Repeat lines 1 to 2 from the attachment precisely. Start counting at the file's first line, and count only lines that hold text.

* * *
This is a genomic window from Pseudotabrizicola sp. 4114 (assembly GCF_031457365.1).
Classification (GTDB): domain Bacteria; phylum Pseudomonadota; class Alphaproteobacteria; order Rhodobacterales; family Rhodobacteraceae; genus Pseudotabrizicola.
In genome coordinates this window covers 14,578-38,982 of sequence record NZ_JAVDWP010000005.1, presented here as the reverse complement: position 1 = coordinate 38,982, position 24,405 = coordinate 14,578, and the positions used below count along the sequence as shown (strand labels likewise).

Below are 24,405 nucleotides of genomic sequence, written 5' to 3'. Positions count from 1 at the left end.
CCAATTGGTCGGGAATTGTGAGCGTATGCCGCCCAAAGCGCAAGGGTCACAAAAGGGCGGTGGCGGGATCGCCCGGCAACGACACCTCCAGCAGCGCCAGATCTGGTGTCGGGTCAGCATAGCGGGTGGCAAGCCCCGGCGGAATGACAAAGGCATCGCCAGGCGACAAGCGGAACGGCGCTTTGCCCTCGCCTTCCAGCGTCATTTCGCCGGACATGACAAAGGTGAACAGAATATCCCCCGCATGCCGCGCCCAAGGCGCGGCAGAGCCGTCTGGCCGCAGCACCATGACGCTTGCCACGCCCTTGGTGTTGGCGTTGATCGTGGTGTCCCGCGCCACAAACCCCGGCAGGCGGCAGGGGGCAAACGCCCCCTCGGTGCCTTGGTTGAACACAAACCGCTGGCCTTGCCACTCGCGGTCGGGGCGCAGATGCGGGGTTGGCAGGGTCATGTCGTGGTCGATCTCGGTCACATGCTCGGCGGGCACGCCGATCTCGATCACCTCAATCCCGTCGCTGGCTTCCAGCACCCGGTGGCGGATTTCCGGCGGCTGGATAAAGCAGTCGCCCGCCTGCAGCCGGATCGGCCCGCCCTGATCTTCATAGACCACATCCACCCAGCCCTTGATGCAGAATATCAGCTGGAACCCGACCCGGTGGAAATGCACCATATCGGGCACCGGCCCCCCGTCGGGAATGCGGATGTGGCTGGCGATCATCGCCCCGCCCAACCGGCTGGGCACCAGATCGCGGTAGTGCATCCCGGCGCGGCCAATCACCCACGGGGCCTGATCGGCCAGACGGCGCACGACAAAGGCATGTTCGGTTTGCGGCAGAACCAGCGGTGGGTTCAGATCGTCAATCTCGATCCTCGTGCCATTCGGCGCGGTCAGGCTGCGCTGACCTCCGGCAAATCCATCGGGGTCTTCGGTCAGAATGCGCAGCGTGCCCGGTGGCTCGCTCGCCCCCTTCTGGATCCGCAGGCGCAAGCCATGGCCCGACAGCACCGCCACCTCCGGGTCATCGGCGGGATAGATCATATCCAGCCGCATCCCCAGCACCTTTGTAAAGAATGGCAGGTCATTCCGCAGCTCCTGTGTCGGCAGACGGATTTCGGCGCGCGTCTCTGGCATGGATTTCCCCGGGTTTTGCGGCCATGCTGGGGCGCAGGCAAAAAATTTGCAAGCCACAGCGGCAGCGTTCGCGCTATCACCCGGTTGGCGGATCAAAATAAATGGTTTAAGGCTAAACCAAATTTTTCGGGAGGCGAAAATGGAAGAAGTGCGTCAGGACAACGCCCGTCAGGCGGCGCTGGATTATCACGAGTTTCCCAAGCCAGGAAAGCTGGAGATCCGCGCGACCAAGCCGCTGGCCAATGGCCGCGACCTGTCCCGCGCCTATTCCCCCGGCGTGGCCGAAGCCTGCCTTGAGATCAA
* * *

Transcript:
This is a genomic window from Pseudotabrizicola sp. 4114 (assembly GCF_031457365.1).
Classification (GTDB): domain Bacteria; phylum Pseudomonadota; class Alphaproteobacteria; order Rhodobacterales; family Rhodobacteraceae; genus Pseudotabrizicola.